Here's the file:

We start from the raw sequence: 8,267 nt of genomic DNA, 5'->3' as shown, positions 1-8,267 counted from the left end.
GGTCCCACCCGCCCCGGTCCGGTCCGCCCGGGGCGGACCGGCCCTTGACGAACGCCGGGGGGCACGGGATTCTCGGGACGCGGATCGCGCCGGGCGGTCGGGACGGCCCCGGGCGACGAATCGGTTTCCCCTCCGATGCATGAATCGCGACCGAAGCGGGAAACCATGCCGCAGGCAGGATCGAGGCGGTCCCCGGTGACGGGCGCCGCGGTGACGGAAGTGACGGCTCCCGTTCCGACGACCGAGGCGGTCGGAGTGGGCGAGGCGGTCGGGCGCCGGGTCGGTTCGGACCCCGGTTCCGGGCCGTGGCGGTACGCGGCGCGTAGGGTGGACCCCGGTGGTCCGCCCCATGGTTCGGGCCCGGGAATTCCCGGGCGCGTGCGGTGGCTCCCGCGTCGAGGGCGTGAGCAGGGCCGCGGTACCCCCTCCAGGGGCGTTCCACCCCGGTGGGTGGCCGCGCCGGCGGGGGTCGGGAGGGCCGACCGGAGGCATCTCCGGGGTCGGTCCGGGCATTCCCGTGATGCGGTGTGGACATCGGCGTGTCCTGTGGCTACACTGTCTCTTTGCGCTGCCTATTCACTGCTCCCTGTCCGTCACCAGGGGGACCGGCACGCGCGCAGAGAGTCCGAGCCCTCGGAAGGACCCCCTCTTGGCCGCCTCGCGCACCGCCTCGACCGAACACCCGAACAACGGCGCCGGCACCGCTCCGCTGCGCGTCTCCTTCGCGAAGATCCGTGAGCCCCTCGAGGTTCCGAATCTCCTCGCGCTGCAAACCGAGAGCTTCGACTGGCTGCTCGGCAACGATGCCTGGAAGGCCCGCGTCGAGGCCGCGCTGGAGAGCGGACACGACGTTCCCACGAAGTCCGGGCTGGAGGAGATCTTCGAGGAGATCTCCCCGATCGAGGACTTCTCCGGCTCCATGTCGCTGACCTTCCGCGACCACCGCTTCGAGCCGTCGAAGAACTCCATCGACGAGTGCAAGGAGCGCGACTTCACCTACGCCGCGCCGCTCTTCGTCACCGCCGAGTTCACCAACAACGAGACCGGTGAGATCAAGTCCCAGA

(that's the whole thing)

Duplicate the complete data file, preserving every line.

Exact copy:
We start from the raw sequence: 8,267 nt of genomic DNA, 5'->3' as shown, positions 1-8,267 counted from the left end.
GGTCCCACCCGCCCCGGTCCGGTCCGCCCGGGGCGGACCGGCCCTTGACGAACGCCGGGGGGCACGGGATTCTCGGGACGCGGATCGCGCCGGGCGGTCGGGACGGCCCCGGGCGACGAATCGGTTTCCCCTCCGATGCATGAATCGCGACCGAAGCGGGAAACCATGCCGCAGGCAGGATCGAGGCGGTCCCCGGTGACGGGCGCCGCGGTGACGGAAGTGACGGCTCCCGTTCCGACGACCGAGGCGGTCGGAGTGGGCGAGGCGGTCGGGCGCCGGGTCGGTTCGGACCCCGGTTCCGGGCCGTGGCGGTACGCGGCGCGTAGGGTGGACCCCGGTGGTCCGCCCCATGGTTCGGGCCCGGGAATTCCCGGGCGCGTGCGGTGGCTCCCGCGTCGAGGGCGTGAGCAGGGCCGCGGTACCCCCTCCAGGGGCGTTCCACCCCGGTGGGTGGCCGCGCCGGCGGGGGTCGGGAGGGCCGACCGGAGGCATCTCCGGGGTCGGTCCGGGCATTCCCGTGATGCGGTGTGGACATCGGCGTGTCCTGTGGCTACACTGTCTCTTTGCGCTGCCTATTCACTGCTCCCTGTCCGTCACCAGGGGGACCGGCACGCGCGCAGAGAGTCCGAGCCCTCGGAAGGACCCCCTCTTGGCCGCCTCGCGCACCGCCTCGACCGAACACCCGAACAACGGCGCCGGCACCGCTCCGCTGCGCGTCTCCTTCGCGAAGATCCGTGAGCCCCTCGAGGTTCCGAATCTCCTCGCGCTGCAAACCGAGAGCTTCGACTGGCTGCTCGGCAACGATGCCTGGAAGGCCCGCGTCGAGGCCGCGCTGGAGAGCGGACACGACGTTCCCACGAAGTCCGGGCTGGAGGAGATCTTCGAGGAGATCTCCCCGATCGAGGACTTCTCCGGCTCCATGTCGCTGACCTTCCGCGACCACCGCTTCGAGCCGTCGAAGAACTCCATCGACGAGTGCAAGGAGCGCGACTTCACCTACGCCGCGCCGCTCTTCGTCACCGCCGAGTTCACCAACAACGAGACCGGTGAGATCAAGTCCCAGA